Well, perhaps.

How we determine which teachers are top quartile and then how we attract more of them to work with poorly motivated students are points ignored.

Nowhere do they mention the money it might take to lure the best and brightest into public education.

(As he reads this, Bill Sweetland cheers wildly, waking up many older people in his Hyde Park apartment building.)

That's the hard part; being politicians they are skilled at avoiding the hard part.

But most grotesque is their single sentence suggesting that the state must engage parents of at-risk students to involve them in the process.

To anyone who has actually worked with such students, this is quite obvious.

Doing it is another matter.

Unmotivated, unprepared students coming from homes in which education is not valued provide a challenge that even the best teachers often cannot meet.

(Raucous profane bellows of approval by Sweetland. Will his downstairs neighbors call the police?)

Mr. Bauers, will you allow me to shake your hand if I am ever so fortunate as to meet you? You have said with finality what needed to be said about the ignorant, misleading, bloated, orotund, bombastic phrase-making of Edgar and Daley.

Readers, have you ever wondered why intelligent politicians like Jim Edgar and William M. Daley routinely talk nonsense about schooling? I have.

Neither Edgar nor Daley is stupid. Why, then, do they blather just like the dean of some university school of education? And it's not just these two. All politicians do it.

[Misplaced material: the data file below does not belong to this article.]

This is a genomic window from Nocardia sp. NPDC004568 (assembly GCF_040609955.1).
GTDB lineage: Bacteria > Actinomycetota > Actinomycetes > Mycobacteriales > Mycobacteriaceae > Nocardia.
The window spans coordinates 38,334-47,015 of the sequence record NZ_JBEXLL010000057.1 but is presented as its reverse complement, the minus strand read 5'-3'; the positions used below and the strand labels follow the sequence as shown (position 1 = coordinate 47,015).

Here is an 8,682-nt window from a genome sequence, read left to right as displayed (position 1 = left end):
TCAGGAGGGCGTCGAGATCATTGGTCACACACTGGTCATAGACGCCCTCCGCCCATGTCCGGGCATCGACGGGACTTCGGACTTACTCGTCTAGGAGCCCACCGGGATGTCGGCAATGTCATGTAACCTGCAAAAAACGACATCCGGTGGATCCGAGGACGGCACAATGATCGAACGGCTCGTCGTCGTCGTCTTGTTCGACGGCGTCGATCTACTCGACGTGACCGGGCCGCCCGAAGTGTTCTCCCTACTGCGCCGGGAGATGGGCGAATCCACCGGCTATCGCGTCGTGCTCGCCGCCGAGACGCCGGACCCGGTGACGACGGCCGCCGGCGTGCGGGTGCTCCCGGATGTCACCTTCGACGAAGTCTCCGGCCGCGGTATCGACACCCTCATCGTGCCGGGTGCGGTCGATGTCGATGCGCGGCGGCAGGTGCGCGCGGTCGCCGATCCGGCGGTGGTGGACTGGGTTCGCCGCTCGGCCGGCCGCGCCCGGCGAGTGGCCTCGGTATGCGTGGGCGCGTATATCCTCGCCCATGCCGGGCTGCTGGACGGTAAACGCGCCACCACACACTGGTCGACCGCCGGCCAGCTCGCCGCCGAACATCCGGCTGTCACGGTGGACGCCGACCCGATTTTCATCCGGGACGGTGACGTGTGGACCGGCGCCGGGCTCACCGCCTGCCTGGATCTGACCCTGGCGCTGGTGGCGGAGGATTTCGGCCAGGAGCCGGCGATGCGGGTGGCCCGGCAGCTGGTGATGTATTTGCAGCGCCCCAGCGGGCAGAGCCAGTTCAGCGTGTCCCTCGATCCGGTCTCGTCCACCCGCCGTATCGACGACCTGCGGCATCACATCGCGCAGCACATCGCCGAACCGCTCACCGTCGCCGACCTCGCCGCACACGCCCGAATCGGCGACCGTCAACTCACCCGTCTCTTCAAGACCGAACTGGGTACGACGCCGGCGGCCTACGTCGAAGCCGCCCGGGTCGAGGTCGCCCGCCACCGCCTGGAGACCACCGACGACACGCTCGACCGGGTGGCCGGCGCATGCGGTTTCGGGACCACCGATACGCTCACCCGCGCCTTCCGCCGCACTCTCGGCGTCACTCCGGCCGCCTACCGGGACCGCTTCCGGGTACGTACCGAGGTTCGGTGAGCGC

Even President Barack Obama, the most intellectual president since Woodrow Wilson.

That's right. I said it.

Even Barack Obama occasionally spouts windy, empty educationese. (Full disclosure: I am an extravagant admirer of President Obama. I voted for him last November and I'd do it again con amore.)

Both Obama and Arne Duncan, the secretary of education, have said that the U. S. must increase the number of graduating students in its two-year colleges by some ridiculous number, I think by five million, by the year 2020, so as "to lead the world again in number of two-year college graduates."

This, when right now 60% of those who attend these institutions receive remedial instruction in either English or math, or both, and half drop out before earning a degree.

No, Mr. President, first we must make sweeping fundamental reforms in our lower schools. For the first time in our history.

We must make our lower schools much harder for all students -- bright, middling, and mediocre.

And that, as Mr. Bauers points out, will be one tough job. It will take big money and just as important, it's going to demand will power that we can't seem to muster, even after being told repeatedly by experts and commissions that we face disaster if we don't act.

But the question remains: Why does President Obama sometimes talk about education in the conventional political-orator blowhard tone he very carefully avoids on all other subjects? I have no answer.

(Next post: More extraordinary common sense on schools from ordinary citizens)